“The longest time they held me in detention was nine days,” she says. Trang swipes through her phone to show me photos of police assaults and beatings. I stare at a young man whose hand was smashed with a brick when he was roughed up by plainclothes policemen. Trang is limping today from a recent attack that left her lying in bed immobile for two days.
Trang describes how Vietnam stage manages rigged elections, where one hundred percent voter turnout is matched by similarly large margins of victory. “A police state never tolerates the press,” she says. “The press is supposed to serve the interests of the Communist Party. The difference is that now we have social media. With other sources beside mainstream media, the state has lost its monopoly.
“Change is coming not because the state is more tolerant, but because it has lost control. It has to control the press plus the blogosphere. It has to deal with services based in the United States. The law requires Facebook to provide information to the police, and sometimes they do it. Google refuses, but Facebook complies. They work for profit, not for human rights. I have a Facebook account, which is more accessible than my blog, but I am wary about Facebook being more “cooperative” with the government than Google.”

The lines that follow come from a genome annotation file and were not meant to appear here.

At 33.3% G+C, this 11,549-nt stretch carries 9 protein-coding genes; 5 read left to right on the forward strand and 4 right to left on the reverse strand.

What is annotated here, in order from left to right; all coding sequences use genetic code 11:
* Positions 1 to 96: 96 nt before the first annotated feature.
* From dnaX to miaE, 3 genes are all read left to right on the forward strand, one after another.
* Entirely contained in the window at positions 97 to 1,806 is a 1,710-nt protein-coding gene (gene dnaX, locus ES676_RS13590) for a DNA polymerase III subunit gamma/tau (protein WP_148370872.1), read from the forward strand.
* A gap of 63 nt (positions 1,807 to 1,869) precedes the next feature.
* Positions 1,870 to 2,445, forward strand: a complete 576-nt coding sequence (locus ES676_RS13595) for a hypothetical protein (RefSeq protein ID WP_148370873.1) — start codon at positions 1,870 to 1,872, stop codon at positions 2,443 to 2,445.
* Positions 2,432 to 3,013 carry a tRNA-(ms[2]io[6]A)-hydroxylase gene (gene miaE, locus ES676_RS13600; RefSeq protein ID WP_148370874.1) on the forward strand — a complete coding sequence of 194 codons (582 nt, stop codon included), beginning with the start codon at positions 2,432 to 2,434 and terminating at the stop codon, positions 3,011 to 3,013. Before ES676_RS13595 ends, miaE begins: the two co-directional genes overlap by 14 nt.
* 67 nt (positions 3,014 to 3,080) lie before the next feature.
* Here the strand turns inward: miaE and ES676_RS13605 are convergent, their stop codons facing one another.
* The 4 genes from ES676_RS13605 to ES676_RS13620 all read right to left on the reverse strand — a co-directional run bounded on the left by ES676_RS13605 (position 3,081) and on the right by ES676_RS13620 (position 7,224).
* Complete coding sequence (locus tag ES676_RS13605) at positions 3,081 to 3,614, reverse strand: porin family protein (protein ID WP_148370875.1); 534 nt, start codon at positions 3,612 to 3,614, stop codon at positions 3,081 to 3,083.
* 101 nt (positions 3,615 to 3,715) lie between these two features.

“Vietnam is lost in the world technologically,” Trang says. “It’s way behind China.”
China began blocking foreign services as soon as they were introduced, and the Chinese market is big enough that even limited local services attracted large numbers of users. One unintended consequence of this reality is that Vietnam, unlike China, can block news only after it has been published. “This is why the Vietnamese government beats up so many bloggers and journalists,” Trang says. “It’s what happens when you can’t block information at the source.”
Instead of trying to ban Facebook and Google, the Vietnamese government has switched techniques. “They hack our accounts,” Trang says. “They report us to Facebook so that we lose our accounts. They set up fake sites to attack us. They defame us. They steal our personal information and try to blackmail us with it.”
“My phone is tapped,” she says. “I hear agents talking in the background. You begin to fear for your safety. It becomes too dangerous to speak about human rights. This is why so few people do it.”